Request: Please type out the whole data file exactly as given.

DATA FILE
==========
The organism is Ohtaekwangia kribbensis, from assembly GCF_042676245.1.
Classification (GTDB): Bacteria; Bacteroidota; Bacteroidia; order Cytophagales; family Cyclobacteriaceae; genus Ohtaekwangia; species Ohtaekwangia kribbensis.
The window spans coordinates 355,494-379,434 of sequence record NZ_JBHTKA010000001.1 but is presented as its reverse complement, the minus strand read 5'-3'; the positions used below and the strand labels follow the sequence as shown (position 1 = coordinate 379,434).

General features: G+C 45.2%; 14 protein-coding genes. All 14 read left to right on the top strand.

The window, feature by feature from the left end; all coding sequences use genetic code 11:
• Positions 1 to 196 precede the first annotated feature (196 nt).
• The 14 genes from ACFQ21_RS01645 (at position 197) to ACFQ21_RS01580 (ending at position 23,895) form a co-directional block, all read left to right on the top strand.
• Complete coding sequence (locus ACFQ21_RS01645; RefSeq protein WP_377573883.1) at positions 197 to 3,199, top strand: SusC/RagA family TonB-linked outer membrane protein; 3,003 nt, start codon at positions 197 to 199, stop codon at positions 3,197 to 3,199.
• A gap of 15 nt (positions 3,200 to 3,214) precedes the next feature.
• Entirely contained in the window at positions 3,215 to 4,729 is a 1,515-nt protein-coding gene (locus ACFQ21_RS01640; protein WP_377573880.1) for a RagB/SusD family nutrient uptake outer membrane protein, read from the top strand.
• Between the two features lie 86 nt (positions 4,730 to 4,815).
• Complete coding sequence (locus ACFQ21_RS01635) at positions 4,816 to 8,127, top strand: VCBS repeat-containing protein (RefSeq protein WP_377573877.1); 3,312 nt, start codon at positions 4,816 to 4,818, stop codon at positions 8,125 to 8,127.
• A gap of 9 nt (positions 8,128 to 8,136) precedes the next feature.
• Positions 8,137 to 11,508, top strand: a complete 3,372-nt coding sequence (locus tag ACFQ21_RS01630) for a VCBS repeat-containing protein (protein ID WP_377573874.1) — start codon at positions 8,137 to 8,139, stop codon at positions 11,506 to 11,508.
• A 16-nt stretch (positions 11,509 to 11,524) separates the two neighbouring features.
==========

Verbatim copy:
The organism is Ohtaekwangia kribbensis, from assembly GCF_042676245.1.
Classification (GTDB): Bacteria; Bacteroidota; Bacteroidia; order Cytophagales; family Cyclobacteriaceae; genus Ohtaekwangia; species Ohtaekwangia kribbensis.
The window spans coordinates 355,494-379,434 of sequence record NZ_JBHTKA010000001.1 but is presented as its reverse complement, the minus strand read 5'-3'; the positions used below and the strand labels follow the sequence as shown (position 1 = coordinate 379,434).

General features: G+C 45.2%; 14 protein-coding genes. All 14 read left to right on the top strand.

The window, feature by feature from the left end; all coding sequences use genetic code 11:
• Positions 1 to 196 precede the first annotated feature (196 nt).
• The 14 genes from ACFQ21_RS01645 (at position 197) to ACFQ21_RS01580 (ending at position 23,895) form a co-directional block, all read left to right on the top strand.
• Complete coding sequence (locus ACFQ21_RS01645; RefSeq protein WP_377573883.1) at positions 197 to 3,199, top strand: SusC/RagA family TonB-linked outer membrane protein; 3,003 nt, start codon at positions 197 to 199, stop codon at positions 3,197 to 3,199.
• A gap of 15 nt (positions 3,200 to 3,214) precedes the next feature.
• Entirely contained in the window at positions 3,215 to 4,729 is a 1,515-nt protein-coding gene (locus ACFQ21_RS01640; protein WP_377573880.1) for a RagB/SusD family nutrient uptake outer membrane protein, read from the top strand.
• Between the two features lie 86 nt (positions 4,730 to 4,815).
• Complete coding sequence (locus ACFQ21_RS01635) at positions 4,816 to 8,127, top strand: VCBS repeat-containing protein (RefSeq protein WP_377573877.1); 3,312 nt, start codon at positions 4,816 to 4,818, stop codon at positions 8,125 to 8,127.
• A gap of 9 nt (positions 8,128 to 8,136) precedes the next feature.
• Positions 8,137 to 11,508, top strand: a complete 3,372-nt coding sequence (locus tag ACFQ21_RS01630) for a VCBS repeat-containing protein (protein ID WP_377573874.1) — start codon at positions 8,137 to 8,139, stop codon at positions 11,506 to 11,508.
• A 16-nt stretch (positions 11,509 to 11,524) separates the two neighbouring features.